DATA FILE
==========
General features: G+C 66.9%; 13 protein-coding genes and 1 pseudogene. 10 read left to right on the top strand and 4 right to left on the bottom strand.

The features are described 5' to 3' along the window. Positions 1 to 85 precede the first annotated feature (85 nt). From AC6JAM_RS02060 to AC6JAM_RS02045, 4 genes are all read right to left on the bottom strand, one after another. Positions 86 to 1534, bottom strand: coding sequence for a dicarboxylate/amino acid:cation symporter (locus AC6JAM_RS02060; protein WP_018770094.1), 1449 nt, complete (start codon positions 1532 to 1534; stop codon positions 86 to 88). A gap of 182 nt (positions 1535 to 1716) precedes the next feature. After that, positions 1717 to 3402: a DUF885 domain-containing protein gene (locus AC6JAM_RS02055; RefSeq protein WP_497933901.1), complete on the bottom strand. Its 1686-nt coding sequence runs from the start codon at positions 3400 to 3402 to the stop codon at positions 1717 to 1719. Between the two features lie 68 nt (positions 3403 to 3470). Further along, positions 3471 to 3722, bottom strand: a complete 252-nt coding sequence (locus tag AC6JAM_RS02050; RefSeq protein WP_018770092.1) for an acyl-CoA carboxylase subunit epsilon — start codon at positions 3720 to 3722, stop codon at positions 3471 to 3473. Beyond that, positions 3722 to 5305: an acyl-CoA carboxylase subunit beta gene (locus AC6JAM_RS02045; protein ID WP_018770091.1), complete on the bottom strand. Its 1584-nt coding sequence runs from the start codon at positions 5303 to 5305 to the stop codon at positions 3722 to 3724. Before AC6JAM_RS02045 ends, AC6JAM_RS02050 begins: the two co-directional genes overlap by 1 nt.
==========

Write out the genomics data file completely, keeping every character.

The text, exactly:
General features: G+C 66.9%; 13 protein-coding genes and 1 pseudogene. 10 read left to right on the top strand and 4 right to left on the bottom strand.

The features are described 5' to 3' along the window. Positions 1 to 85 precede the first annotated feature (85 nt). From AC6JAM_RS02060 to AC6JAM_RS02045, 4 genes are all read right to left on the bottom strand, one after another. Positions 86 to 1534, bottom strand: coding sequence for a dicarboxylate/amino acid:cation symporter (locus AC6JAM_RS02060; protein WP_018770094.1), 1449 nt, complete (start codon positions 1532 to 1534; stop codon positions 86 to 88). A gap of 182 nt (positions 1535 to 1716) precedes the next feature. After that, positions 1717 to 3402: a DUF885 domain-containing protein gene (locus AC6JAM_RS02055; RefSeq protein WP_497933901.1), complete on the bottom strand. Its 1686-nt coding sequence runs from the start codon at positions 3400 to 3402 to the stop codon at positions 1717 to 1719. Between the two features lie 68 nt (positions 3403 to 3470). Further along, positions 3471 to 3722, bottom strand: a complete 252-nt coding sequence (locus tag AC6JAM_RS02050; RefSeq protein WP_018770092.1) for an acyl-CoA carboxylase subunit epsilon — start codon at positions 3720 to 3722, stop codon at positions 3471 to 3473. Beyond that, positions 3722 to 5305: an acyl-CoA carboxylase subunit beta gene (locus AC6JAM_RS02045; protein ID WP_018770091.1), complete on the bottom strand. Its 1584-nt coding sequence runs from the start codon at positions 5303 to 5305 to the stop codon at positions 3722 to 3724. Before AC6JAM_RS02045 ends, AC6JAM_RS02050 begins: the two co-directional genes overlap by 1 nt.